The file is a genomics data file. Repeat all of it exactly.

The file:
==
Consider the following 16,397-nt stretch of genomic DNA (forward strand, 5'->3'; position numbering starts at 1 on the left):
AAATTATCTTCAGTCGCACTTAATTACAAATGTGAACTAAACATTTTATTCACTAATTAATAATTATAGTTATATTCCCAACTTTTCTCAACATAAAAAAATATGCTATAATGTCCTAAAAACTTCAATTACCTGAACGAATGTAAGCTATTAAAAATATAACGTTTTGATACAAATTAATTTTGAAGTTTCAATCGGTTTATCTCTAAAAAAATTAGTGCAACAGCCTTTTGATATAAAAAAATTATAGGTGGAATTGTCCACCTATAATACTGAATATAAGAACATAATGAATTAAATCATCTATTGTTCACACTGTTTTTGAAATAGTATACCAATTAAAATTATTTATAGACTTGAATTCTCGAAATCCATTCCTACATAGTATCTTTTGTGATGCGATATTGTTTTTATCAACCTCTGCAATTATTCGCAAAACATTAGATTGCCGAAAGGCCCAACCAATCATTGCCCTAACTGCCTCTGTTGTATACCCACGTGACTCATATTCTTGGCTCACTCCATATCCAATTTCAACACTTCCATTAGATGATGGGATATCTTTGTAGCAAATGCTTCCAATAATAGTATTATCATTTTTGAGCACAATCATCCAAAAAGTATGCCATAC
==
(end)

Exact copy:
Consider the following 16,397-nt stretch of genomic DNA (forward strand, 5'->3'; position numbering starts at 1 on the left):
AAATTATCTTCAGTCGCACTTAATTACAAATGTGAACTAAACATTTTATTCACTAATTAATAATTATAGTTATATTCCCAACTTTTCTCAACATAAAAAAATATGCTATAATGTCCTAAAAACTTCAATTACCTGAACGAATGTAAGCTATTAAAAATATAACGTTTTGATACAAATTAATTTTGAAGTTTCAATCGGTTTATCTCTAAAAAAATTAGTGCAACAGCCTTTTGATATAAAAAAATTATAGGTGGAATTGTCCACCTATAATACTGAATATAAGAACATAATGAATTAAATCATCTATTGTTCACACTGTTTTTGAAATAGTATACCAATTAAAATTATTTATAGACTTGAATTCTCGAAATCCATTCCTACATAGTATCTTTTGTGATGCGATATTGTTTTTATCAACCTCTGCAATTATTCGCAAAACATTAGATTGCCGAAAGGCCCAACCAATCATTGCCCTAACTGCCTCTGTTGTATACCCACGTGACTCATATTCTTGGCTCACTCCATATCCAATTTCAACACTTCCATTAGATGATGGGATATCTTTGTAGCAAATGCTTCCAATAATAGTATTATCATTTTTGAGCACAATCATCCAAAAAGTATGCCATAC